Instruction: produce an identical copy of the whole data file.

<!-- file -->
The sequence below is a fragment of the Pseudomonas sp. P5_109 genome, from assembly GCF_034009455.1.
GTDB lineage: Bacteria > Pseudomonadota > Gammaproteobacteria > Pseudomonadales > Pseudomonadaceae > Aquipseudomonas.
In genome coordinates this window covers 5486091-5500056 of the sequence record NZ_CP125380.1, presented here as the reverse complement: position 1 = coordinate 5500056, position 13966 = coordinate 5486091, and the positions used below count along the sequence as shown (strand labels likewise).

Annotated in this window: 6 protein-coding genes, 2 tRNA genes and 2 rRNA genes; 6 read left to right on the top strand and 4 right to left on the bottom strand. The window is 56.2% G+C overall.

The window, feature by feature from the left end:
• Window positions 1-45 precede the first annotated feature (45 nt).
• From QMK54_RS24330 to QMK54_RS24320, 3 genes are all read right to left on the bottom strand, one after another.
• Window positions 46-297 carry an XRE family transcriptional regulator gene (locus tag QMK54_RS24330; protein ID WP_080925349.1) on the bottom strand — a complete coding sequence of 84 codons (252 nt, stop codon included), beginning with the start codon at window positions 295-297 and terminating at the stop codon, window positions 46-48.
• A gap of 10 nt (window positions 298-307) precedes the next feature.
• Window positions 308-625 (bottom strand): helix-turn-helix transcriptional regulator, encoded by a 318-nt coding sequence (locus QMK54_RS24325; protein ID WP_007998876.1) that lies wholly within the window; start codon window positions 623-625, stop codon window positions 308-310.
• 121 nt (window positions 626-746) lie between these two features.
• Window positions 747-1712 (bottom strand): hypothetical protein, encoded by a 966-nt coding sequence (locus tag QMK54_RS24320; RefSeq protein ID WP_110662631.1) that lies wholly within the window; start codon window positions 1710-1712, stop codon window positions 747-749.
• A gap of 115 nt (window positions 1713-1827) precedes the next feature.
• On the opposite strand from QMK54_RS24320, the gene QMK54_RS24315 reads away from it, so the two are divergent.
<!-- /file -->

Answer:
The sequence below is a fragment of the Pseudomonas sp. P5_109 genome, from assembly GCF_034009455.1.
GTDB lineage: Bacteria > Pseudomonadota > Gammaproteobacteria > Pseudomonadales > Pseudomonadaceae > Aquipseudomonas.
In genome coordinates this window covers 5486091-5500056 of the sequence record NZ_CP125380.1, presented here as the reverse complement: position 1 = coordinate 5500056, position 13966 = coordinate 5486091, and the positions used below count along the sequence as shown (strand labels likewise).

Annotated in this window: 6 protein-coding genes, 2 tRNA genes and 2 rRNA genes; 6 read left to right on the top strand and 4 right to left on the bottom strand. The window is 56.2% G+C overall.

The window, feature by feature from the left end:
• Window positions 1-45 precede the first annotated feature (45 nt).
• From QMK54_RS24330 to QMK54_RS24320, 3 genes are all read right to left on the bottom strand, one after another.
• Window positions 46-297 carry an XRE family transcriptional regulator gene (locus tag QMK54_RS24330; protein ID WP_080925349.1) on the bottom strand — a complete coding sequence of 84 codons (252 nt, stop codon included), beginning with the start codon at window positions 295-297 and terminating at the stop codon, window positions 46-48.
• A gap of 10 nt (window positions 298-307) precedes the next feature.
• Window positions 308-625 (bottom strand): helix-turn-helix transcriptional regulator, encoded by a 318-nt coding sequence (locus QMK54_RS24325; protein ID WP_007998876.1) that lies wholly within the window; start codon window positions 623-625, stop codon window positions 308-310.
• 121 nt (window positions 626-746) lie between these two features.
• Window positions 747-1712 (bottom strand): hypothetical protein, encoded by a 966-nt coding sequence (locus tag QMK54_RS24320; RefSeq protein ID WP_110662631.1) that lies wholly within the window; start codon window positions 1710-1712, stop codon window positions 747-749.
• A gap of 115 nt (window positions 1713-1827) precedes the next feature.
• On the opposite strand from QMK54_RS24320, the gene QMK54_RS24315 reads away from it, so the two are divergent.